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Fort Madison Confident Depot Deal Will Happen Soon

Jason Parrott
Fort Madison continues to work to bring Amtrak to the city's downtown district

It has been a slow go for Fort Madison when it comes to the city's attempt to bring passenger rail service downtown. But there might soon be a light at the end of the tunnel.

It's been a decade since the city started taking steps to encourage Amtrak to relocate from its 20th Street train station to the historic depot in Riverview Park.

The city elevated the depot and two nearby buildings to take them out of the flood plain. It also redesigned the interior of the depot and relocated the North Lee County Historical Society’s museum.

The final step is the construction of an elevated passenger platform, which is years behind schedule because -- according to City Manager David Varley -- the original design would not work for BNSF Railway, which owns the tracks next to the depot.

“BNSF reviewed the plans and [they] showed [the platform] on a section of track that started to curve,” said Varley. “That is unacceptable to BNSF, so [it] asked us to redesign it and move the platform 300 feet to the west. So the redesign is moving the platform 300 feet to the west. It will be the last design, which we will then be able to use for construction.”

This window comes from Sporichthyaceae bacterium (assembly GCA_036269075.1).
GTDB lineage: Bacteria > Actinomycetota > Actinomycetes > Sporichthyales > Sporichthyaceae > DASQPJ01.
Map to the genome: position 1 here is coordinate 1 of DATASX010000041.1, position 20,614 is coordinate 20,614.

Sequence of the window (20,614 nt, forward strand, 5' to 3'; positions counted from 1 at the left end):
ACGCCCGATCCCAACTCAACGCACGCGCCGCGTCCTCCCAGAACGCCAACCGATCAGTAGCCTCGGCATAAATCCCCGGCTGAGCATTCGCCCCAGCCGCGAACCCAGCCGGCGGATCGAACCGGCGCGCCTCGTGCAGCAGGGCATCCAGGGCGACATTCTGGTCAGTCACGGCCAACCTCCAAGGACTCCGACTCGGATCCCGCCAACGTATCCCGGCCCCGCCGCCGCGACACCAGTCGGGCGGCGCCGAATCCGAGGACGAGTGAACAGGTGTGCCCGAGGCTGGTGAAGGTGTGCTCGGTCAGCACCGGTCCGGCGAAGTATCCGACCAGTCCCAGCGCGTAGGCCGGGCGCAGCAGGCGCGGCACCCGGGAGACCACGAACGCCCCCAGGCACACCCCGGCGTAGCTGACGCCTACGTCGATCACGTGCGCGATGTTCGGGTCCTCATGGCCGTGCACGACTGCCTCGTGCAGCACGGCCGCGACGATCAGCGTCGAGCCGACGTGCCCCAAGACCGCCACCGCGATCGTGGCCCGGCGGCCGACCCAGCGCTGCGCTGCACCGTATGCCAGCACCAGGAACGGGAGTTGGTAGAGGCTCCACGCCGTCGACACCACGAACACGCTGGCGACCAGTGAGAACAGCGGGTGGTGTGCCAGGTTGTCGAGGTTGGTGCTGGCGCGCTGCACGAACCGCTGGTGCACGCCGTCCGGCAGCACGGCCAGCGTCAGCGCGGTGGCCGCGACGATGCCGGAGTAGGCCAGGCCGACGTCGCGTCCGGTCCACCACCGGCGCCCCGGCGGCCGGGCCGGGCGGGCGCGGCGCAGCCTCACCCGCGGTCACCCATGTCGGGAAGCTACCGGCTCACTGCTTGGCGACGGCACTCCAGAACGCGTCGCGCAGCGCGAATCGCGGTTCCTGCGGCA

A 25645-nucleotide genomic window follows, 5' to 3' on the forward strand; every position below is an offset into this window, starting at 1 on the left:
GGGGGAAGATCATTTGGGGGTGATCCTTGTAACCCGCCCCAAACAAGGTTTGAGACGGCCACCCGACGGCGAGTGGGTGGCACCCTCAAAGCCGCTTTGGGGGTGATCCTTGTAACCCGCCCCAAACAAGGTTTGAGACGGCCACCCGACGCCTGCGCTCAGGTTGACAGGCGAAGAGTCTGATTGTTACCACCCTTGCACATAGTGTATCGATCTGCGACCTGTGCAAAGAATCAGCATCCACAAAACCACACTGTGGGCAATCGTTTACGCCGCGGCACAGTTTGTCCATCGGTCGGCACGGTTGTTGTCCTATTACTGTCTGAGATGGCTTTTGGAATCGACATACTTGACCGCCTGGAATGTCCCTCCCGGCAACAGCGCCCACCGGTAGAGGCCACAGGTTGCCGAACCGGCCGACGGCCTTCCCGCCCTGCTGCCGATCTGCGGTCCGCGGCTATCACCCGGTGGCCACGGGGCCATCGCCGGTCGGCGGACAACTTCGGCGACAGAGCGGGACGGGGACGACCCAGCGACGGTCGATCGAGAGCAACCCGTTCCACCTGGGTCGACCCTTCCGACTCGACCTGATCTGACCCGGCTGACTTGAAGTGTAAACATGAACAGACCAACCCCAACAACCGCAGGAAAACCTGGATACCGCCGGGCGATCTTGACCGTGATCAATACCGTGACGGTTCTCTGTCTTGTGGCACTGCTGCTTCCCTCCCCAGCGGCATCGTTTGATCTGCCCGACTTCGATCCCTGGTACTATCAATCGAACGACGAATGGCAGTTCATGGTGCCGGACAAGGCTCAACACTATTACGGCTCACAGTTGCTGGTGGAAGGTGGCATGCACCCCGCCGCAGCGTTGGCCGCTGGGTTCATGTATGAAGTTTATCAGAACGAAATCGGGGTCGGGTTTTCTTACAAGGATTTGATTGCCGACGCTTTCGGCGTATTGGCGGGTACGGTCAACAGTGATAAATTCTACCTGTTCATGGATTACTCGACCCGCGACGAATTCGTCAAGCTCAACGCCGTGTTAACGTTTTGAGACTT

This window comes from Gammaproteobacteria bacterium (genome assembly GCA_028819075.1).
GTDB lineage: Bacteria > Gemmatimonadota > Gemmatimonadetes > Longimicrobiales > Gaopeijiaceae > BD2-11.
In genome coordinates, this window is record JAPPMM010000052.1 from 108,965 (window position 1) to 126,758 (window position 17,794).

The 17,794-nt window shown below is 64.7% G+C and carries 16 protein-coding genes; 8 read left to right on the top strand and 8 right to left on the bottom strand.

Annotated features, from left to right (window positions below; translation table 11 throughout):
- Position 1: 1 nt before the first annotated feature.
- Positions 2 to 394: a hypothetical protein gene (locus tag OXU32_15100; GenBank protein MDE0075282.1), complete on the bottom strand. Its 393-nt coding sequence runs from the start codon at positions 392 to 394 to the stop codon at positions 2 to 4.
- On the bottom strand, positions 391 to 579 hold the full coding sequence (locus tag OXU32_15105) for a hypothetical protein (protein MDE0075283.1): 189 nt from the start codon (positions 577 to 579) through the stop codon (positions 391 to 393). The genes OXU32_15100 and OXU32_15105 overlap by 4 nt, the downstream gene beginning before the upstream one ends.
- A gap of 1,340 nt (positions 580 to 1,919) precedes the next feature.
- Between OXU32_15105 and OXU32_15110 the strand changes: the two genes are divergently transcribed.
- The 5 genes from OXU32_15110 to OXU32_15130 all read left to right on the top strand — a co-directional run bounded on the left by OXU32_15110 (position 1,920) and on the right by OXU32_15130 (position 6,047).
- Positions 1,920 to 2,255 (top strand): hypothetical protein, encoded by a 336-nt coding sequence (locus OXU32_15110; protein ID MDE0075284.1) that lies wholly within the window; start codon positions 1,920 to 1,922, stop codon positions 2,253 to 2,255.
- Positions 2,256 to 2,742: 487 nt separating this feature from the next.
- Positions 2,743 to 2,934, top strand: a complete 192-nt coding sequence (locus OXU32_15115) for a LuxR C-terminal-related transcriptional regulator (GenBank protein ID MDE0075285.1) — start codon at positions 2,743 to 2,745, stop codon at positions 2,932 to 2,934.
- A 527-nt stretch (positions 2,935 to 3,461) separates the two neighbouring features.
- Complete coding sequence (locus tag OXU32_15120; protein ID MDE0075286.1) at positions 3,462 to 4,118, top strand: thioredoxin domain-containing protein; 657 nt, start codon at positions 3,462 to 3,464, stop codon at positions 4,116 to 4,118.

The city has re-hired Klingner & Associates to re-design the platform, agreeing to pay the firm $30,000. Varley said a new contract with the firm was needed, at the request of the Iowa DOT, because the original deal was signed in 2007.

Varley expects the design will be completed in a few months, but he said construction will not begin until the city has a signed contract with Amtrak that it will move downtown. He expects negotiations, which have been ongoing for years, to pick up as the city hopes to hold weekly conference calls with the company.

Varley hopes a deal can be reached before the end of 2016.

“We’ve agreed on some other things, and we’ve agreed on more and more and more,” said Varley. “So every time we agree on something, we get a little closer, so it gives me a little bit of confidence.”

Varley said a current sticking point is who is responsible if an environmental issue comes up during construction of the passenger platform.

Jason Parrott is a former reporter at Tri States Public Radio.